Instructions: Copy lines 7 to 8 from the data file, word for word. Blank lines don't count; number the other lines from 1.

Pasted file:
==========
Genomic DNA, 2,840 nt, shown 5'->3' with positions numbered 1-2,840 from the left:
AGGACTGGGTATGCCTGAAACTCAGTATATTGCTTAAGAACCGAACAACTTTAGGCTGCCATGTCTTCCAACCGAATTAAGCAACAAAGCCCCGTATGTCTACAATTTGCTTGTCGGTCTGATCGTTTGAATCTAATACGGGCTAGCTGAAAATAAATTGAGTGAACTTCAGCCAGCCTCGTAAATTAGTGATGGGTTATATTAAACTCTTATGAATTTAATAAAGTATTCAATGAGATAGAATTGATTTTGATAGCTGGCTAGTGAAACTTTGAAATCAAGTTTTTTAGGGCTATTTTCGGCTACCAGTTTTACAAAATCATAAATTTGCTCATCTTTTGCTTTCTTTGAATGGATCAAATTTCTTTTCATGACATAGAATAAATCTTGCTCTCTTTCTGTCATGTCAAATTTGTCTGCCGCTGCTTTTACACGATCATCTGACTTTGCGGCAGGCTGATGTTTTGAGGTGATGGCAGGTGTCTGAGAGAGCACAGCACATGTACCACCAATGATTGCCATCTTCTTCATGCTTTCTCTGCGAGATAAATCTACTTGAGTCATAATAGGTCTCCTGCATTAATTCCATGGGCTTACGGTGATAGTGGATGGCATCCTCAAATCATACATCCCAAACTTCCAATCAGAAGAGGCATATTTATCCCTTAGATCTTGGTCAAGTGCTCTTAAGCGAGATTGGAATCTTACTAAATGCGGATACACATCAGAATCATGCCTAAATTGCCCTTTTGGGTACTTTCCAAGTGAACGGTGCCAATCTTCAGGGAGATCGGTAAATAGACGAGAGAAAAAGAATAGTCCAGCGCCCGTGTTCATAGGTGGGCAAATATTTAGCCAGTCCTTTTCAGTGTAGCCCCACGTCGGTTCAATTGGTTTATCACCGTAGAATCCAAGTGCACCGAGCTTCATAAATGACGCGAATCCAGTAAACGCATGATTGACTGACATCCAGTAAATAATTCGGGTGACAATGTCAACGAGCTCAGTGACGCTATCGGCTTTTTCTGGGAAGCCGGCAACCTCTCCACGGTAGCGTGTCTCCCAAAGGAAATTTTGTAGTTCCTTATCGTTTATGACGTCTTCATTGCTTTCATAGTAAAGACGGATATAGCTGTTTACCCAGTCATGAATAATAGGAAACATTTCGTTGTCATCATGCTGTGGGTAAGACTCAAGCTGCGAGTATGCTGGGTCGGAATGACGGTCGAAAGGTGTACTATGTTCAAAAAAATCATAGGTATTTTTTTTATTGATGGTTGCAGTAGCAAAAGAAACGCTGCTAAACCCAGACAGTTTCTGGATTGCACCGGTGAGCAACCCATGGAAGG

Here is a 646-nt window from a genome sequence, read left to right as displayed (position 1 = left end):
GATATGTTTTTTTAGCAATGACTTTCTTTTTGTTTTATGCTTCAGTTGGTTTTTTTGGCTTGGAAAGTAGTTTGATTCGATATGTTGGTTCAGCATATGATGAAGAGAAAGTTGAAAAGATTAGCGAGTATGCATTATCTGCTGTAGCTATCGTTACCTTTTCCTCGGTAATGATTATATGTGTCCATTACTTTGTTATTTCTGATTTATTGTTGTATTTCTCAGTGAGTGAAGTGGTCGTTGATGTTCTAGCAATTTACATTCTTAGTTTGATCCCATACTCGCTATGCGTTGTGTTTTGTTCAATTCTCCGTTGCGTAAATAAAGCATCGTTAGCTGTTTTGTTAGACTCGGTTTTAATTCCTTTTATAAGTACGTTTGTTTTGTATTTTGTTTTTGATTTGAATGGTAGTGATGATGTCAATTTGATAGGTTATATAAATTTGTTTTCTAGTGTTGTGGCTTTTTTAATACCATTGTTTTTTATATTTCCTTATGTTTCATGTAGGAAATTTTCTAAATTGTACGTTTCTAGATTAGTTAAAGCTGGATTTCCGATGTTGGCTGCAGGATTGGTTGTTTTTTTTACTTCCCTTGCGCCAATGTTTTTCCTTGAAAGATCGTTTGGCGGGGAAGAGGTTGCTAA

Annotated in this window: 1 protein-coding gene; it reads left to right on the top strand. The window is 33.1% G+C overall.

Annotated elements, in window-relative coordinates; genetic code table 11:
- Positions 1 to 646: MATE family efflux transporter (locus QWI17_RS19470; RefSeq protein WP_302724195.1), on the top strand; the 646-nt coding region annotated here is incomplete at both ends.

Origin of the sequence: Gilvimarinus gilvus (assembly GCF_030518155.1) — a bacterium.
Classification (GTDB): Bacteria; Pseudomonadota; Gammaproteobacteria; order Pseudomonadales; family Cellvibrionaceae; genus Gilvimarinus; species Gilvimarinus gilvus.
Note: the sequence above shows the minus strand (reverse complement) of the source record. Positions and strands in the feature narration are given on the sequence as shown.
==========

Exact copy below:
- Positions 1 to 646: MATE family efflux transporter (locus QWI17_RS19470; RefSeq protein WP_302724195.1), on the top strand; the 646-nt coding region annotated here is incomplete at both ends.

Origin of the sequence: Gilvimarinus gilvus (assembly GCF_030518155.1) — a bacterium.